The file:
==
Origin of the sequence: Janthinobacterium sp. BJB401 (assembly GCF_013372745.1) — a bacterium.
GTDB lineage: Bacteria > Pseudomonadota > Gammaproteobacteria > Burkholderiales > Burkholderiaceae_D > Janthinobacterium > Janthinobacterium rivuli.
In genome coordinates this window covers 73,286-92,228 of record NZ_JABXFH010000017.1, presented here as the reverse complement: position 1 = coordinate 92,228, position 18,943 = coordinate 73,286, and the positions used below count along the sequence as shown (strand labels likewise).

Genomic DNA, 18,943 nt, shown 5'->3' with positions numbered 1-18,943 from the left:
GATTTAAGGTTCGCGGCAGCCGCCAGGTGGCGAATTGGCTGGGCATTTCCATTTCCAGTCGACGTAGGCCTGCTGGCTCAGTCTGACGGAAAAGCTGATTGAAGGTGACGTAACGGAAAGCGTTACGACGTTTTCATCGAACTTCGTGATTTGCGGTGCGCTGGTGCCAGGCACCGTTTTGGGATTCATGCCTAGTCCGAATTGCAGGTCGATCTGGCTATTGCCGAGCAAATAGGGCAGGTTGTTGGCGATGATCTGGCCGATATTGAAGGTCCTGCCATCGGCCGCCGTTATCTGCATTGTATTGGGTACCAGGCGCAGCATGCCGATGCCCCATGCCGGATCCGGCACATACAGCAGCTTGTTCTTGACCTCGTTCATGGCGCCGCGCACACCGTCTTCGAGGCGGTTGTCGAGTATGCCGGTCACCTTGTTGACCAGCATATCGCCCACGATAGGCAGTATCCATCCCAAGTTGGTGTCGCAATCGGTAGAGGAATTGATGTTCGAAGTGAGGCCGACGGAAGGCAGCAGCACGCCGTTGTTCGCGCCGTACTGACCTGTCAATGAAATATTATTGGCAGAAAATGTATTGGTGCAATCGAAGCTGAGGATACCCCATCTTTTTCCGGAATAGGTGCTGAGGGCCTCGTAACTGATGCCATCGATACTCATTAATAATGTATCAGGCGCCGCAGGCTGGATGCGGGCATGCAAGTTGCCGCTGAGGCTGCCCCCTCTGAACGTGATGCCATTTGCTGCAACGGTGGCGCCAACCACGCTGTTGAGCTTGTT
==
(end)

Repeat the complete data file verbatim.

Origin of the sequence: Janthinobacterium sp. BJB401 (assembly GCF_013372745.1) — a bacterium.
GTDB lineage: Bacteria > Pseudomonadota > Gammaproteobacteria > Burkholderiales > Burkholderiaceae_D > Janthinobacterium > Janthinobacterium rivuli.
In genome coordinates this window covers 73,286-92,228 of record NZ_JABXFH010000017.1, presented here as the reverse complement: position 1 = coordinate 92,228, position 18,943 = coordinate 73,286, and the positions used below count along the sequence as shown (strand labels likewise).

Genomic DNA, 18,943 nt, shown 5'->3' with positions numbered 1-18,943 from the left:
GATTTAAGGTTCGCGGCAGCCGCCAGGTGGCGAATTGGCTGGGCATTTCCATTTCCAGTCGACGTAGGCCTGCTGGCTCAGTCTGACGGAAAAGCTGATTGAAGGTGACGTAACGGAAAGCGTTACGACGTTTTCATCGAACTTCGTGATTTGCGGTGCGCTGGTGCCAGGCACCGTTTTGGGATTCATGCCTAGTCCGAATTGCAGGTCGATCTGGCTATTGCCGAGCAAATAGGGCAGGTTGTTGGCGATGATCTGGCCGATATTGAAGGTCCTGCCATCGGCCGCCGTTATCTGCATTGTATTGGGTACCAGGCGCAGCATGCCGATGCCCCATGCCGGATCCGGCACATACAGCAGCTTGTTCTTGACCTCGTTCATGGCGCCGCGCACACCGTCTTCGAGGCGGTTGTCGAGTATGCCGGTCACCTTGTTGACCAGCATATCGCCCACGATAGGCAGTATCCATCCCAAGTTGGTGTCGCAATCGGTAGAGGAATTGATGTTCGAAGTGAGGCCGACGGAAGGCAGCAGCACGCCGTTGTTCGCGCCGTACTGACCTGTCAATGAAATATTATTGGCAGAAAATGTATTGGTGCAATCGAAGCTGAGGATACCCCATCTTTTTCCGGAATAGGTGCTGAGGGCCTCGTAACTGATGCCATCGATACTCATTAATAATGTATCAGGCGCCGCAGGCTGGATGCGGGCATGCAAGTTGCCGCTGAGGCTGCCCCCTCTGAACGTGATGCCATTTGCTGCAACGGTGGCGCCAACCACGCTGTTGAGCTTGTT